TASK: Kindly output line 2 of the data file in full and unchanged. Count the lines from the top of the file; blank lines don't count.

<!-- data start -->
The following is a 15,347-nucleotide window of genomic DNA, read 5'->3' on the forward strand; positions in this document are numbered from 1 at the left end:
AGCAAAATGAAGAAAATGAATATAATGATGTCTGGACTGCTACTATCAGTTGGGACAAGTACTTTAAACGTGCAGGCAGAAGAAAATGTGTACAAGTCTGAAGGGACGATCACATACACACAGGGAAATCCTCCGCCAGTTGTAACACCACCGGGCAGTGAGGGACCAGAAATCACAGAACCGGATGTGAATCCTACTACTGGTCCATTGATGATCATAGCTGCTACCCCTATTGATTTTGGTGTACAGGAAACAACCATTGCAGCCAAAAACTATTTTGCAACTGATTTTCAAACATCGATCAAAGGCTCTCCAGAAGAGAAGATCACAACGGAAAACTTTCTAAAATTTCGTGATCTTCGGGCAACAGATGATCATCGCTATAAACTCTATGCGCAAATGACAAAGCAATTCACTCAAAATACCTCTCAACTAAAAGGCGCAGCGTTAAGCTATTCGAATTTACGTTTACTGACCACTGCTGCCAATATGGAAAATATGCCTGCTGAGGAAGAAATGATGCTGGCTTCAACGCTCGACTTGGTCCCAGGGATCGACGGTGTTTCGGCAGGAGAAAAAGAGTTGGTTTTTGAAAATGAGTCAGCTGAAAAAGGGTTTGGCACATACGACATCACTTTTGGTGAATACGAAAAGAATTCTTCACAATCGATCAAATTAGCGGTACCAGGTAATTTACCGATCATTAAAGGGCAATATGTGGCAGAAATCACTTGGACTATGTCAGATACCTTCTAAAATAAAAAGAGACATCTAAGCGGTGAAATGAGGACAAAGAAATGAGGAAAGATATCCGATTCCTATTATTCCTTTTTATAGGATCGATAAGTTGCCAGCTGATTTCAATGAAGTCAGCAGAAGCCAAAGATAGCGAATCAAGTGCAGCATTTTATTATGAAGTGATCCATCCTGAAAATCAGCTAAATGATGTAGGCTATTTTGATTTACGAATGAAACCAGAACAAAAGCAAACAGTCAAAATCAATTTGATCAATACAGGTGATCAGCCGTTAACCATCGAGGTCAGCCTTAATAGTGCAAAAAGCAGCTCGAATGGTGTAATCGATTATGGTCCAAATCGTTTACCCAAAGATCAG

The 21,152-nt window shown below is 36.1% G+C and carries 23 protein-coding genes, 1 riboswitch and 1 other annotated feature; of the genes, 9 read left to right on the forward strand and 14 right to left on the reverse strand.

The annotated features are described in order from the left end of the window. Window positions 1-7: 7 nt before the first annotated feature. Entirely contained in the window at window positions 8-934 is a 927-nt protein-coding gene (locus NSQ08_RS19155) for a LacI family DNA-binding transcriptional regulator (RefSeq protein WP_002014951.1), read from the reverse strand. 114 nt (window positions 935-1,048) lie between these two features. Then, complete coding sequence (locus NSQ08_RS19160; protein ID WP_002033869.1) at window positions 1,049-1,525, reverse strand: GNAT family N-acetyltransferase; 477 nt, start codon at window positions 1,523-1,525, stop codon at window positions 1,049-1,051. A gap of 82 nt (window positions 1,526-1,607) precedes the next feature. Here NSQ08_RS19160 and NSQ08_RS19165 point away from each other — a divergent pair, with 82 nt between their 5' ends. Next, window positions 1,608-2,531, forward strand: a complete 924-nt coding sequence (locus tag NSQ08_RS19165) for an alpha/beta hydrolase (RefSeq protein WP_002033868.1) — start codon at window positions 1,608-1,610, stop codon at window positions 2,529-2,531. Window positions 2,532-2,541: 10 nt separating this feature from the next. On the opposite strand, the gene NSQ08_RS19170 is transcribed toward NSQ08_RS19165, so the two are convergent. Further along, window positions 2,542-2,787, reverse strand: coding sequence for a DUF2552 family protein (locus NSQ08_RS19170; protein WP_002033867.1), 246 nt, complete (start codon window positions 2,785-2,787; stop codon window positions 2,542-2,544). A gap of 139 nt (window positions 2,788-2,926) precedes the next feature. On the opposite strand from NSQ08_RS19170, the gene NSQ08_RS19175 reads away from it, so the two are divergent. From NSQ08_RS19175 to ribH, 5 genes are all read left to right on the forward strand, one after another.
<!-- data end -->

AGCAAAATGAAGAAAATGAATATAATGATGTCTGGACTGCTACTATCAGTTGGGACAAGTACTTTAAACGTGCAGGCAGAAGAAAATGTGTACAAGTCTGAAGGGACGATCACATACACACAGGGAAATCCTCCGCCAGTTGTAACACCACCGGGCAGTGAGGGACCAGAAATCACAGAACCGGATGTGAATCCTACTACTGGTCCATTGATGATCATAGCTGCTACCCCTATTGATTTTGGTGTACAGGAAACAACCATTGCAGCCAAAAACTATTTTGCAACTGATTTTCAAACATCGATCAAAGGCTCTCCAGAAGAGAAGATCACAACGGAAAACTTTCTAAAATTTCGTGATCTTCGGGCAACAGATGATCATCGCTATAAACTCTATGCGCAAATGACAAAGCAATTCACTCAAAATACCTCTCAACTAAAAGGCGCAGCGTTAAGCTATTCGAATTTACGTTTACTGACCACTGCTGCCAATATGGAAAATATGCCTGCTGAGGAAGAAATGATGCTGGCTTCAACGCTCGACTTGGTCCCAGGGATCGACGGTGTTTCGGCAGGAGAAAAAGAGTTGGTTTTTGAAAATGAGTCAGCTGAAAAAGGGTTTGGCACATACGACATCACTTTTGGTGAATACGAAAAGAATTCTTCACAATCGATCAAATTAGCGGTACCAGGTAATTTACCGATCATTAAAGGGCAATATGTGGCAGAAATCACTTGGACTATGTCAGATACCTTCTAAAATAAAAAGAGACATCTAAGCGGTGAAATGAGGACAAAGAAATGAGGAAAGATATCCGATTCCTATTATTCCTTTTTATAGGATCGATAAGTTGCCAGCTGATTTCAATGAAGTCAGCAGAAGCCAAAGATAGCGAATCAAGTGCAGCATTTTATTATGAAGTGATCCATCCTGAAAATCAGCTAAATGATGTAGGCTATTTTGATTTACGAATGAAACCAGAACAAAAGCAAACAGTCAAAATCAATTTGATCAATACAGGTGATCAGCCGTTAACCATCGAGGTCAGCCTTAATAGTGCAAAAAGCAGCTCGAATGGTGTAATCGATTATGGTCCAAATCGTTTACCCAAAGATCAG